At the Moss Rock Festival, an annual eco-creative haven, art and nature converge. Amidst the festivities, GASP engaged with visitors of all ages. One standout was Leo, a 6th grader eager to combat air pollution, shared his own initiative—a recycling program at his school. This connection exemplified the impact of community engagement. The Moss Rock Festival showcased more than art; it was a fusion of art, nature, and sustainability. GASP left, appreciating the importance of local artists and sustainable practices. Anticipation lingers for next year’s rendezvous as we continue our journey to protect the environment and nurture future advocates.
GASP’s impactful Pop-Up markets transcend charity in North Birmingham’s Superfund Site. Since 2020, these events ensure crucial support for low- and middle-income communities. Grassroots organizer Barbara Jackson emphasizes their significance, stating, “The Pop-Up markets connect GASP with citizens and build relationships,” highlighting the community bonds fostered through these initiatives
Partnering with Burdock Book Collective turned out to be an inspiring afternoon at the reading and discussion of Ground Glass with Author Kathryn Savage and Keisha Brown! The venue at the Burdock Book Collective allowed an intimate space to fill with honest personal stories and sparked attendees with motivation and empowerment.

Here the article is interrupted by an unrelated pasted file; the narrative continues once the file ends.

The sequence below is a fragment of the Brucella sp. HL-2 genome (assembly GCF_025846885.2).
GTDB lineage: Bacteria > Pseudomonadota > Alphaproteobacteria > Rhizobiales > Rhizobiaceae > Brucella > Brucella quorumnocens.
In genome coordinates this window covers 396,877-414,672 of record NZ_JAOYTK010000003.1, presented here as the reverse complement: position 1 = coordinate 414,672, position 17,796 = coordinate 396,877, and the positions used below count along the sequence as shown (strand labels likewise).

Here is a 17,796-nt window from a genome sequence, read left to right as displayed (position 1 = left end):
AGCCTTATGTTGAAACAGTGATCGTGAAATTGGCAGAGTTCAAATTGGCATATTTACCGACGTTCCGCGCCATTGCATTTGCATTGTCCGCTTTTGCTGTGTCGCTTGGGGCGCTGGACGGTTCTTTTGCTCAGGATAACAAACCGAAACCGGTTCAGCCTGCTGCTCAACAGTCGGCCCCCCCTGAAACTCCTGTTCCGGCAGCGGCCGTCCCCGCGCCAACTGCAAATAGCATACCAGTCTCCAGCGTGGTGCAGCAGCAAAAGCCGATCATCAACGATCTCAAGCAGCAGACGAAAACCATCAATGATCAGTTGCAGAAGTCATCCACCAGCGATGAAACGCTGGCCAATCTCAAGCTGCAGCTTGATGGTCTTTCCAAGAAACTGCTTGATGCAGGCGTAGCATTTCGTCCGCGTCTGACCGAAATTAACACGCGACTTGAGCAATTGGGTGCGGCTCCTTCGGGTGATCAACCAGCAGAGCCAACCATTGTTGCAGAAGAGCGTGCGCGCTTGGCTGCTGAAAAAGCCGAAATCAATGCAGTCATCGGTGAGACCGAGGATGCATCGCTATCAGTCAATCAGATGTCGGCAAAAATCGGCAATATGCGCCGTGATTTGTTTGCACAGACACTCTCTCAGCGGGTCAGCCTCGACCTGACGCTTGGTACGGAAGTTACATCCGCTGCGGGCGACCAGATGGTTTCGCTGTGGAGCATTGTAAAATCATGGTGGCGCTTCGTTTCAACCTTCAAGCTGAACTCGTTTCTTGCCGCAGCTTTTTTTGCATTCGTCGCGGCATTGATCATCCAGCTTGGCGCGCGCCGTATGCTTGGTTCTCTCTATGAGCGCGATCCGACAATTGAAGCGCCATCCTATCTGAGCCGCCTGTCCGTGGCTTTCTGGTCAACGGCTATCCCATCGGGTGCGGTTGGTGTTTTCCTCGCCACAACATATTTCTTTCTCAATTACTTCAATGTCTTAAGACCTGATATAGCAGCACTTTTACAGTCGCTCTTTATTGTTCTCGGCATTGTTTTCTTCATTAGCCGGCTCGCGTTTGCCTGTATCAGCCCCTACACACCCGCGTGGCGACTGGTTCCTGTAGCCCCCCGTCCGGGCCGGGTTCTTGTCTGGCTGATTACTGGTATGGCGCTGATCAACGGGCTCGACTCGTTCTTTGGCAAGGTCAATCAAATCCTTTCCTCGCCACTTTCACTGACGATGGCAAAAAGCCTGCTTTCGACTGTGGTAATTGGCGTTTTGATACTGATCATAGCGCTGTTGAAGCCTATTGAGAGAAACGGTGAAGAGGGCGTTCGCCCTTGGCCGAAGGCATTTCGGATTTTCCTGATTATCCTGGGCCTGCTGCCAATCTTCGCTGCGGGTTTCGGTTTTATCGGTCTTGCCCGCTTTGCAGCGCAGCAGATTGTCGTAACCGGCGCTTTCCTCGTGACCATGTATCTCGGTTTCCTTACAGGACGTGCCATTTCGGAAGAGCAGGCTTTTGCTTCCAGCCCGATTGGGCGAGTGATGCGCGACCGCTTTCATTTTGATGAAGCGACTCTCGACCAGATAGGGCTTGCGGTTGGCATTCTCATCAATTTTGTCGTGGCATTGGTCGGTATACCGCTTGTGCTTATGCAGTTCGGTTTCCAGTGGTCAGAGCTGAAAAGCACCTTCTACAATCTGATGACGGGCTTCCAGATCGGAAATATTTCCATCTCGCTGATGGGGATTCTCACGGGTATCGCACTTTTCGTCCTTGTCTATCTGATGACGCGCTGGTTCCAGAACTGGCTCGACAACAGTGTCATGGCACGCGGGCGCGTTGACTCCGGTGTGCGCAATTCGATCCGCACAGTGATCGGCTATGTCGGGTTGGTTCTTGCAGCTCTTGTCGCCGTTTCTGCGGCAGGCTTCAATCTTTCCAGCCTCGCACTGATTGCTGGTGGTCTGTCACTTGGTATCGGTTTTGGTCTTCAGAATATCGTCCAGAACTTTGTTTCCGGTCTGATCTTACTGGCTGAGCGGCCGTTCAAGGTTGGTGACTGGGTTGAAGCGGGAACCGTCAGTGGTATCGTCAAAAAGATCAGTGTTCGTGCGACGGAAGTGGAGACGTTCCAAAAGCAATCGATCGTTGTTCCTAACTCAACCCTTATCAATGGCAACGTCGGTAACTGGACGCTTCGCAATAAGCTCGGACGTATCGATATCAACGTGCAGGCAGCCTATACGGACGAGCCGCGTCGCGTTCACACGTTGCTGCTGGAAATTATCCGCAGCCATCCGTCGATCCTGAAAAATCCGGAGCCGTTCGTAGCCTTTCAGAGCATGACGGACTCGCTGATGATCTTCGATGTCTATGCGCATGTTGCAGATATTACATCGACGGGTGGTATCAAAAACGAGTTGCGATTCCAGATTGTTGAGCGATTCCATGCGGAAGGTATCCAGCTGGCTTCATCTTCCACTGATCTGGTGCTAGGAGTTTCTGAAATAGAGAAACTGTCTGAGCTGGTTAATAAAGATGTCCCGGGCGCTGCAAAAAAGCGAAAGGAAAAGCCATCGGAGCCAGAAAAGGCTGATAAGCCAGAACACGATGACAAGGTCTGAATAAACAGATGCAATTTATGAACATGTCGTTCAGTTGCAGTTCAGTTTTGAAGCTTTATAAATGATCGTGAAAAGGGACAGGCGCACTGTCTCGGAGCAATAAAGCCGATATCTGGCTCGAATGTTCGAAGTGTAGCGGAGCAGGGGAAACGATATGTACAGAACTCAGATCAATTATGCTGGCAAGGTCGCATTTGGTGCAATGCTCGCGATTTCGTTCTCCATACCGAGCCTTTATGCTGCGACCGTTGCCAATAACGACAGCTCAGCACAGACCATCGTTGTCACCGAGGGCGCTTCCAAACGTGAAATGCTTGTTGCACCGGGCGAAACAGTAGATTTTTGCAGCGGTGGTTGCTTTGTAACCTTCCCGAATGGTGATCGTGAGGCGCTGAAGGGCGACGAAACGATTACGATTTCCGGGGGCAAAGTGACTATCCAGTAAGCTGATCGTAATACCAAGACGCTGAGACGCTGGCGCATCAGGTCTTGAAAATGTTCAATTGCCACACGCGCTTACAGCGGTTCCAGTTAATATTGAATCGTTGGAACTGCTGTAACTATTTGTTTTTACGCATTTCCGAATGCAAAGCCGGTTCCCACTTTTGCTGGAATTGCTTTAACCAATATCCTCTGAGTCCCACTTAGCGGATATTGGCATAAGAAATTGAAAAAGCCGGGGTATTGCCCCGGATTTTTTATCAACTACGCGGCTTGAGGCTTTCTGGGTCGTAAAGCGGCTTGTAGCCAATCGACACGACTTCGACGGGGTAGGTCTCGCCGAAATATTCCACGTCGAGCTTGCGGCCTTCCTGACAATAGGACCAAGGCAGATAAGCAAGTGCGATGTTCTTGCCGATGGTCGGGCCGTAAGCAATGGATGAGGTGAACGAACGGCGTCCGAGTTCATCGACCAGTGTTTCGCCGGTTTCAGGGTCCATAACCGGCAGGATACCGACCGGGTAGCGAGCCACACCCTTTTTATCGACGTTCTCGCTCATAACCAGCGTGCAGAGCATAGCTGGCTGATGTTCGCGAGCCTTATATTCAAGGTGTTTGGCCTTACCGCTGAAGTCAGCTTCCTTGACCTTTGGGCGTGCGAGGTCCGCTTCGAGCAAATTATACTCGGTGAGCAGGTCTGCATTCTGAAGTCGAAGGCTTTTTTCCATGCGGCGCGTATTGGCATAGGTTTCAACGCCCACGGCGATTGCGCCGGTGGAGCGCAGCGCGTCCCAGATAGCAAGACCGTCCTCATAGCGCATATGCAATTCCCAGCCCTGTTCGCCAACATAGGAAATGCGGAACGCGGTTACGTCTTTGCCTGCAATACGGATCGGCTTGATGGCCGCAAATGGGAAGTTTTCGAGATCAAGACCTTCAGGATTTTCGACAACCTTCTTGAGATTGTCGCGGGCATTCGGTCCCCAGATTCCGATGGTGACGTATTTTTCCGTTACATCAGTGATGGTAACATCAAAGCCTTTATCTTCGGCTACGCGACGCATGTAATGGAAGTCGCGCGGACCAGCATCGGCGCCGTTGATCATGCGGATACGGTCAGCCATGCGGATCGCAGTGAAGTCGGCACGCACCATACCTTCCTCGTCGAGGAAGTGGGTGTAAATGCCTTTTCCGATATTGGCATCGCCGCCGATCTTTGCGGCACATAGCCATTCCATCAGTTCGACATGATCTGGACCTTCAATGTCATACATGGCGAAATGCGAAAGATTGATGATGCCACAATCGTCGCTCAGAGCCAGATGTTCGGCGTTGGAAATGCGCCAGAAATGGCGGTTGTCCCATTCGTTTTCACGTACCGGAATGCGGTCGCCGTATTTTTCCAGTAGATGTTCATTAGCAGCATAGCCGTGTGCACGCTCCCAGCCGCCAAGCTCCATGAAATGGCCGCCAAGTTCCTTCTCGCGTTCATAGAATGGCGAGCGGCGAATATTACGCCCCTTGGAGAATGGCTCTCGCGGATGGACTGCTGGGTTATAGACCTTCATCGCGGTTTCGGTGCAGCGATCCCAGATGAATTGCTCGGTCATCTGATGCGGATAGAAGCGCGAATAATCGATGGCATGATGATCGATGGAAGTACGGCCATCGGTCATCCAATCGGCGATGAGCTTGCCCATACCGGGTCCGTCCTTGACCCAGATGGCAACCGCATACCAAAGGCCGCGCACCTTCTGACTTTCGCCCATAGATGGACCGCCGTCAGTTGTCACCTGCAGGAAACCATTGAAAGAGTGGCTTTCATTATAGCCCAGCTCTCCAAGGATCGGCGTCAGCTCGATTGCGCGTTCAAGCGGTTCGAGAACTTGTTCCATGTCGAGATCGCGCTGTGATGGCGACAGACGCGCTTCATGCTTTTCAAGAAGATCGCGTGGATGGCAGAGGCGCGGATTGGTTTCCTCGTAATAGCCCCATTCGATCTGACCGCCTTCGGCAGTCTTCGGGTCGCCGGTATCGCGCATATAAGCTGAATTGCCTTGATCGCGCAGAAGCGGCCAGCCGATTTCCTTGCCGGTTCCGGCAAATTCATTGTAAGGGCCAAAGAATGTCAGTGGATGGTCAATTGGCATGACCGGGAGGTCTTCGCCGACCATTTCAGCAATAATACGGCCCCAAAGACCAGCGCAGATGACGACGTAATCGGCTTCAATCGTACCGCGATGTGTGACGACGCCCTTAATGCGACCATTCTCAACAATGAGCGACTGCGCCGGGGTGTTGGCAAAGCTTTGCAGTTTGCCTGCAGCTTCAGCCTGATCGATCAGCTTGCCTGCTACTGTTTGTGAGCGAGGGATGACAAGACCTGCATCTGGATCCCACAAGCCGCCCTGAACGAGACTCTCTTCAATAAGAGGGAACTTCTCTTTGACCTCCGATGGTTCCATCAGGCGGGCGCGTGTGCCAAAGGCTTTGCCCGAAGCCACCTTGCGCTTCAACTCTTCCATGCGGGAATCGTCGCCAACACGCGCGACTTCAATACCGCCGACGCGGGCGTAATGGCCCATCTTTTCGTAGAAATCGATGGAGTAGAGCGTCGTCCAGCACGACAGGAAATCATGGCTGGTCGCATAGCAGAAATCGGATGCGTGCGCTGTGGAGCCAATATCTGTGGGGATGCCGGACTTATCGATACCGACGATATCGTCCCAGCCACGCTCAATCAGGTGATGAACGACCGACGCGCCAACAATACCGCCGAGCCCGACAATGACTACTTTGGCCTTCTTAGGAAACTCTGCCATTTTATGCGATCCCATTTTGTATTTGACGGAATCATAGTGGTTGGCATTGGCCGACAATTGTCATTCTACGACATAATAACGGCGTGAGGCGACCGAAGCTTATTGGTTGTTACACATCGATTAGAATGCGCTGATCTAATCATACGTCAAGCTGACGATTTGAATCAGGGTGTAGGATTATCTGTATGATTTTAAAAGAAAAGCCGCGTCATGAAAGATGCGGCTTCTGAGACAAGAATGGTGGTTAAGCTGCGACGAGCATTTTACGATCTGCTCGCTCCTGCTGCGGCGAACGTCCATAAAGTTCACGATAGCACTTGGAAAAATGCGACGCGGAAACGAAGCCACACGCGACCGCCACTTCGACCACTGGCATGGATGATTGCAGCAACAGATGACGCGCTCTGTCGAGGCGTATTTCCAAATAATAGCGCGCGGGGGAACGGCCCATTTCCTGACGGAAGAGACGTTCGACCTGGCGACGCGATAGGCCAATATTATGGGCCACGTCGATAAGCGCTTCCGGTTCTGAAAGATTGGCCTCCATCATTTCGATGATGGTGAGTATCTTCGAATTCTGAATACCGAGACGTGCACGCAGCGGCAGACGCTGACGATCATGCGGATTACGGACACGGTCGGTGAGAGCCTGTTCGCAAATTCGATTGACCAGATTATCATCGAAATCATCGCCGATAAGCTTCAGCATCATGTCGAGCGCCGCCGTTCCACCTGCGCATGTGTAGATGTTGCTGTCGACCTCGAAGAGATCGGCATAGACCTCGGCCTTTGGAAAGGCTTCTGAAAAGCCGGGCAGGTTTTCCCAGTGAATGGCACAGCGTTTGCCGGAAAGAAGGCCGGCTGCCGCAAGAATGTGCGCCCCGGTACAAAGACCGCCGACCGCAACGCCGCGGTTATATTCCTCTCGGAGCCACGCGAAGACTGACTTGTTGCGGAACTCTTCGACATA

Attending the UAB Solar House Tour was an enlightening and inspiring experience. The solar house itself was a marvel of modern design and sustainability, showcasing the potential of solar energy and eco-friendly construction. It is a glimpse into a more sustainable and eco-conscious future, and GASP left feeling inspired to make more sustainable choices in our daily lives.
“The students loved hearing from a wide variety of guest speakers, and those speakers valued interacting with the students even more,” GASP educator Laura Kuster said. “It’s inspiring to engage in conversations about air quality and the environment with our Fresh Voices participants, and I often think back to their perspectives and insights while doing my work.”
The air quality we breathe has become an increasingly pressing issue in today’s world of fast industrialization. Although we may be mindful of air pollutants like smog and automobile emissions, particulate matter (PM2.5) poses an invisible hazard.
Ground-level ozone can reach unhealthy levels, particularly in urban environments on hot, sunny days. Populations exceptionally vulnerable to the harmful effects of ozone include children, older people, people with asthma, and people who engage in physical activity outdoors.